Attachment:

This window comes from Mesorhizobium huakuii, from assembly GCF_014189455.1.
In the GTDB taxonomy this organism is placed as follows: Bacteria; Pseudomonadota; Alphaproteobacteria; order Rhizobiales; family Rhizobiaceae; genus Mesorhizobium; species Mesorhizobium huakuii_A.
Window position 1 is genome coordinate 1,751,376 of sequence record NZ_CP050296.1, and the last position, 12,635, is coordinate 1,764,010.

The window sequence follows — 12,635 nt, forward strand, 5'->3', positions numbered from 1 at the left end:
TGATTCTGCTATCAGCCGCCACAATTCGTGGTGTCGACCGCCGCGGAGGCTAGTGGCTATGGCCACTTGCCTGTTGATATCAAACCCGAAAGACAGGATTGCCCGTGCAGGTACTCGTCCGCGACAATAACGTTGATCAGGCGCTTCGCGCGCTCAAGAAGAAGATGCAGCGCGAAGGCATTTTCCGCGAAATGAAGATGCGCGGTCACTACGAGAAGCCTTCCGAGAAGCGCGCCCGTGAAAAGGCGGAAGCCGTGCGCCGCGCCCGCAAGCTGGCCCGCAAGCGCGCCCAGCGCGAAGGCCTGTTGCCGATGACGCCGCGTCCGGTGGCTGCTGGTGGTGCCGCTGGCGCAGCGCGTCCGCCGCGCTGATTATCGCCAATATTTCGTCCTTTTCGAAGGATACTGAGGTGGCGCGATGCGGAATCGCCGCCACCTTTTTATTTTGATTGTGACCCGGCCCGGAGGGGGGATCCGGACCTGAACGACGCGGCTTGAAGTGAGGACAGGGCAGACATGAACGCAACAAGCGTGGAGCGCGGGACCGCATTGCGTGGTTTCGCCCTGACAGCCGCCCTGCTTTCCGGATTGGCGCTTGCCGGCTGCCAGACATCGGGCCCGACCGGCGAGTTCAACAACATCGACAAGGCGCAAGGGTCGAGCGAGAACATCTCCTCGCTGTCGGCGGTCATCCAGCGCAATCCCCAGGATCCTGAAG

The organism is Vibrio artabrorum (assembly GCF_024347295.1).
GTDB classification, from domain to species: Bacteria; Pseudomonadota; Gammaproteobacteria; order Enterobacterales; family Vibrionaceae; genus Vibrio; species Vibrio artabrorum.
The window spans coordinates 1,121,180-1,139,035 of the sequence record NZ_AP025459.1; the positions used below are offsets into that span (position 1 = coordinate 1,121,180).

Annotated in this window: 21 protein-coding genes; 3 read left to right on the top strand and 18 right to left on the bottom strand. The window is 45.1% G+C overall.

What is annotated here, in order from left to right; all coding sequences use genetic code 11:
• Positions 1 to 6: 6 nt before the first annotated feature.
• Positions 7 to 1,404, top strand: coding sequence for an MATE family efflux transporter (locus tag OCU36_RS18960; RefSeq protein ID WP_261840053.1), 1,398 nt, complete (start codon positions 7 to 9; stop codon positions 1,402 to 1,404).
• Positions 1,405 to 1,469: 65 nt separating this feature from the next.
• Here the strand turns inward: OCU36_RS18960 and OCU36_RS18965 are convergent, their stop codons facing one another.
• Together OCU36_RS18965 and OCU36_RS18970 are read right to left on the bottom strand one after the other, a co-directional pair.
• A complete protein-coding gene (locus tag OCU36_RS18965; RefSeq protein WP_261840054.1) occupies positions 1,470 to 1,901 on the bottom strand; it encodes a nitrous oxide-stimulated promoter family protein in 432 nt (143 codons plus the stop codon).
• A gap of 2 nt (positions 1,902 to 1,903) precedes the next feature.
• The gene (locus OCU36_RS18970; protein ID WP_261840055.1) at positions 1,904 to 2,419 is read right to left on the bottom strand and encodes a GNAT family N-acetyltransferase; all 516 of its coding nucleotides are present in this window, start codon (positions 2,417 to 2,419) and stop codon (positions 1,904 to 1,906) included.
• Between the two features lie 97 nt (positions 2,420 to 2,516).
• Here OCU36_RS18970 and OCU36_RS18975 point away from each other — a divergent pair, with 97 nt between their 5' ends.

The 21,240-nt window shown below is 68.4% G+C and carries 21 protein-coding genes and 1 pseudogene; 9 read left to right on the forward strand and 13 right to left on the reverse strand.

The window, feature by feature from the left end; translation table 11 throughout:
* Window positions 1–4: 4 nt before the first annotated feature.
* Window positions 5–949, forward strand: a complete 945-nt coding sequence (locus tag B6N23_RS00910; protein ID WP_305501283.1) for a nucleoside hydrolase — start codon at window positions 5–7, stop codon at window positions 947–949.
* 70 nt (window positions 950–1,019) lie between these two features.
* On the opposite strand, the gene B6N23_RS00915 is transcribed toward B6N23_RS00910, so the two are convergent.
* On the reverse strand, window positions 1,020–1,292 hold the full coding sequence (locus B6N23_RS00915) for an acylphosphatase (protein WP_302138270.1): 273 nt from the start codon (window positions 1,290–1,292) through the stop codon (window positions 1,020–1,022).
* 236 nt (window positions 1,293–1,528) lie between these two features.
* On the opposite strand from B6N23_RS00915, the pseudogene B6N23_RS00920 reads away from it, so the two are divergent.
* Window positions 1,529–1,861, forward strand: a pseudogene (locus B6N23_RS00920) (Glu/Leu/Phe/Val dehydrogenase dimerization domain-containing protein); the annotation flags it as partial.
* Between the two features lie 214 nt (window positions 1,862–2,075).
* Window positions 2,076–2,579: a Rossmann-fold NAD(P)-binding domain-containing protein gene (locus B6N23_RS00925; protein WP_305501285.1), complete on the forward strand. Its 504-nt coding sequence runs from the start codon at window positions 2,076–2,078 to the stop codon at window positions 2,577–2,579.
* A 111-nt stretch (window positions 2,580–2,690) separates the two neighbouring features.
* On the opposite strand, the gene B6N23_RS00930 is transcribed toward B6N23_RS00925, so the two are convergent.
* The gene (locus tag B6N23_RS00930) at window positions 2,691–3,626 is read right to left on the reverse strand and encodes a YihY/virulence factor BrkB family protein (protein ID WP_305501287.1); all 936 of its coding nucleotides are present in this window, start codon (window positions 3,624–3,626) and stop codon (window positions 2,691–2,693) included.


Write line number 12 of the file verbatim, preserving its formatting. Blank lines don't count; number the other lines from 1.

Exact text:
• Positions 7 to 1,404, top strand: coding sequence for an MATE family efflux transporter (locus tag OCU36_RS18960; RefSeq protein ID WP_261840053.1), 1,398 nt, complete (start codon positions 7 to 9; stop codon positions 1,402 to 1,404).